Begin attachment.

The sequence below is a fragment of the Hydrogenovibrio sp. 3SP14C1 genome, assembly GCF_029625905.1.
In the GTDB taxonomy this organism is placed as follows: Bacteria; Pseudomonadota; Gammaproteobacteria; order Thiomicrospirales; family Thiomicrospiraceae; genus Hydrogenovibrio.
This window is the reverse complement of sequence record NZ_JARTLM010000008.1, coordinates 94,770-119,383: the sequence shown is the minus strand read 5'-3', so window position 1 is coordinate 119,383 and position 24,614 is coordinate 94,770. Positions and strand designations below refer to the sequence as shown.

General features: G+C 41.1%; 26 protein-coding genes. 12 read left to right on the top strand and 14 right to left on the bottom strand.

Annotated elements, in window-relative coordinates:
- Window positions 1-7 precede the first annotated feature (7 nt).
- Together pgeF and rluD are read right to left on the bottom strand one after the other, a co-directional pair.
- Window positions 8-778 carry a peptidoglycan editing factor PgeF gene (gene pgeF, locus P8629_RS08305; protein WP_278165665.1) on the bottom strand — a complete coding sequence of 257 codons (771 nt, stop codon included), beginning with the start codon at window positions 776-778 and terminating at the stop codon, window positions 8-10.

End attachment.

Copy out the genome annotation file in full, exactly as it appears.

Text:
The sequence below is a fragment of the Hydrogenovibrio sp. 3SP14C1 genome, assembly GCF_029625905.1.
In the GTDB taxonomy this organism is placed as follows: Bacteria; Pseudomonadota; Gammaproteobacteria; order Thiomicrospirales; family Thiomicrospiraceae; genus Hydrogenovibrio.
This window is the reverse complement of sequence record NZ_JARTLM010000008.1, coordinates 94,770-119,383: the sequence shown is the minus strand read 5'-3', so window position 1 is coordinate 119,383 and position 24,614 is coordinate 94,770. Positions and strand designations below refer to the sequence as shown.

General features: G+C 41.1%; 26 protein-coding genes. 12 read left to right on the top strand and 14 right to left on the bottom strand.

Annotated elements, in window-relative coordinates:
- Window positions 1-7 precede the first annotated feature (7 nt).
- Together pgeF and rluD are read right to left on the bottom strand one after the other, a co-directional pair.
- Window positions 8-778 carry a peptidoglycan editing factor PgeF gene (gene pgeF, locus P8629_RS08305; protein WP_278165665.1) on the bottom strand — a complete coding sequence of 257 codons (771 nt, stop codon included), beginning with the start codon at window positions 776-778 and terminating at the stop codon, window positions 8-10.